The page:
Day Twenty-Four – Think Positive Thoughts

You might not realize it, but your ability to think positively might just influence your ability to communicate clearly. One of the biggest barriers to public speaking is fear. Often, our fear is driven by the negative self-talk we allow to go on.

We are engaging in self-sabotaging behaviors and holding ourselves back! From today onward, visualize yourself successfully delivering your public speaking engagement.

Practice positive affirmations daily to boost your self-confidence and improve your ability to think positive thoughts.


Day Twenty-Five – Managing Your Nerves

Nerves are inevitable, even once you become accustomed to speaking publicly. If you think about how often you have sat through speeches, presentations, and talks, it’s fairly rare for someone to noticeably slip up.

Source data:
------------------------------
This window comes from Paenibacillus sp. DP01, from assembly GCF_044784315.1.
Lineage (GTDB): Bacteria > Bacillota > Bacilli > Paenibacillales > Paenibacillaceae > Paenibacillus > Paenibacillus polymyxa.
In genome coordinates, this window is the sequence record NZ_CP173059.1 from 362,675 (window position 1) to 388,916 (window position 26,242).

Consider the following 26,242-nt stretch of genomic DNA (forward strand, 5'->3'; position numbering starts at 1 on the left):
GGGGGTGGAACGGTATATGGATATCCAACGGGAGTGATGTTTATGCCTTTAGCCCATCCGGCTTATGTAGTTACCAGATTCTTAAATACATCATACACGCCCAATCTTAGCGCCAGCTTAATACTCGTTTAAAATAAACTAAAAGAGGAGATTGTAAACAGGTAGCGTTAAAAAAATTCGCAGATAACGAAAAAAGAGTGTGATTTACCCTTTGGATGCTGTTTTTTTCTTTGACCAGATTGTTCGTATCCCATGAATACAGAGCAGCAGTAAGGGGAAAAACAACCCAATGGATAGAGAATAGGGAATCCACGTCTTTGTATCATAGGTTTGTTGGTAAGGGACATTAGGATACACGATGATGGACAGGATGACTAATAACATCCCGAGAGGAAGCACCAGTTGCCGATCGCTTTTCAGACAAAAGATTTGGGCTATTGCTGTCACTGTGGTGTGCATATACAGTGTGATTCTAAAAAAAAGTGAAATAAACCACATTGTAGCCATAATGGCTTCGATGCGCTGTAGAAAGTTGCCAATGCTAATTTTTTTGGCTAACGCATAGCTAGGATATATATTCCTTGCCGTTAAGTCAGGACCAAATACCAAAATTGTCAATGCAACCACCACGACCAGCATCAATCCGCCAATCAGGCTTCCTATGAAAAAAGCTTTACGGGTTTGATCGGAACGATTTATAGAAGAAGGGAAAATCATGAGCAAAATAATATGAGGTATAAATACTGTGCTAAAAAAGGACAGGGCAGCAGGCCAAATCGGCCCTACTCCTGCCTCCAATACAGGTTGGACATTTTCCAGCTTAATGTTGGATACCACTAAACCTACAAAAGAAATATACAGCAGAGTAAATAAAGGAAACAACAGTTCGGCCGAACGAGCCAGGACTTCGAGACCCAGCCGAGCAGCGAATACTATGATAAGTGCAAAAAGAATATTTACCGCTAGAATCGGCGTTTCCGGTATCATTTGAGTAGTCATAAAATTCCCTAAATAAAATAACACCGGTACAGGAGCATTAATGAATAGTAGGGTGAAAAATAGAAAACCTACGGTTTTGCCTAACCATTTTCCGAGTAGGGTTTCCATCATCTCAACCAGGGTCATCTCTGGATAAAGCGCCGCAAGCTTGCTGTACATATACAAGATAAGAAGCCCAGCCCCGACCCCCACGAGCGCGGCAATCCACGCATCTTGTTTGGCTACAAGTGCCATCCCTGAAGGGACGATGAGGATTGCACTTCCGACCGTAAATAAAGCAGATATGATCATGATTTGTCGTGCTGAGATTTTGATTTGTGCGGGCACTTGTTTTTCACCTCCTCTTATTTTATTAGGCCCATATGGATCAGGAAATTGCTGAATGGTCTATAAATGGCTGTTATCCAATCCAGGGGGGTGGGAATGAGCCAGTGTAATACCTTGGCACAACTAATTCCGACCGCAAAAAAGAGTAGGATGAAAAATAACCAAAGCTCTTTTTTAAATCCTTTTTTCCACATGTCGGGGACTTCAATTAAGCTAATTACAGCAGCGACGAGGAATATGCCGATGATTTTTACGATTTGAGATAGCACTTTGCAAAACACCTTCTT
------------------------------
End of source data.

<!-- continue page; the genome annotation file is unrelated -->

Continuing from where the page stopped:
You might envision the worst-case scenario, but that outcome is incredibly rare. You have prepared, you have rehearsed, and you are ready to take the stage. Learning to manage your nerves is a key part of that.

So, today you should work on deep breathing exercises. This will instantly calm your nerves and is a great way to psych yourself up before you take the stage. Firstly, exhale deeply, expelling your breath entirely.

Now, inhale deeply through your nose (counting to four) and hold it for a count of seven before slowly exhaling through your mouth (counting to eight). That cycle is just one breath, repeat this three to five times.

You’re ready.


Day Twenty-Six – Structure & Content

It’s time to take your presentation out again. You reworked your introduction to hook your audience, now it’s time to look at the structure and content of your speech. Any speech or talk should have a single purpose, and every part of your speech should connect back to that.

Now, look at your own presentation and ask yourself if there is a cohesive message being communicated. Does it all tie back to your core message? Try to add in key moments with examples and stories that illustrate the point.